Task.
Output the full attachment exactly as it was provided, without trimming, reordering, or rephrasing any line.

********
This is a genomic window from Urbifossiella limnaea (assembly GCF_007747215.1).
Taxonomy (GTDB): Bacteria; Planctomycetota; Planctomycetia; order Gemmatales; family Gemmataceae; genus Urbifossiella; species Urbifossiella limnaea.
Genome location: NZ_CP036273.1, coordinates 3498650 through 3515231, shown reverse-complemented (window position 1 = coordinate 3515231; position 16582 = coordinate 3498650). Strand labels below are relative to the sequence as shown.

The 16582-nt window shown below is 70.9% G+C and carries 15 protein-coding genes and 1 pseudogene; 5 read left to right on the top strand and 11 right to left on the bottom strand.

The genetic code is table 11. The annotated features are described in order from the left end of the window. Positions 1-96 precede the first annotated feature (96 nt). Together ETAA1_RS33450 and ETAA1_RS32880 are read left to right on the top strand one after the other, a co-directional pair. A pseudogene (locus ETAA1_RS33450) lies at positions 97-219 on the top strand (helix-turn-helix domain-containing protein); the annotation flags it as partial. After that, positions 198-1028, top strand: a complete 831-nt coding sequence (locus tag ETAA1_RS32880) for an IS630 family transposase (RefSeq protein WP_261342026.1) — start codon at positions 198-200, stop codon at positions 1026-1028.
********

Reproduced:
This is a genomic window from Urbifossiella limnaea (assembly GCF_007747215.1).
Taxonomy (GTDB): Bacteria; Planctomycetota; Planctomycetia; order Gemmatales; family Gemmataceae; genus Urbifossiella; species Urbifossiella limnaea.
Genome location: NZ_CP036273.1, coordinates 3498650 through 3515231, shown reverse-complemented (window position 1 = coordinate 3515231; position 16582 = coordinate 3498650). Strand labels below are relative to the sequence as shown.

The 16582-nt window shown below is 70.9% G+C and carries 15 protein-coding genes and 1 pseudogene; 5 read left to right on the top strand and 11 right to left on the bottom strand.

The genetic code is table 11. The annotated features are described in order from the left end of the window. Positions 1-96 precede the first annotated feature (96 nt). Together ETAA1_RS33450 and ETAA1_RS32880 are read left to right on the top strand one after the other, a co-directional pair. A pseudogene (locus ETAA1_RS33450) lies at positions 97-219 on the top strand (helix-turn-helix domain-containing protein); the annotation flags it as partial. After that, positions 198-1028, top strand: a complete 831-nt coding sequence (locus tag ETAA1_RS32880) for an IS630 family transposase (RefSeq protein WP_261342026.1) — start codon at positions 198-200, stop codon at positions 1026-1028.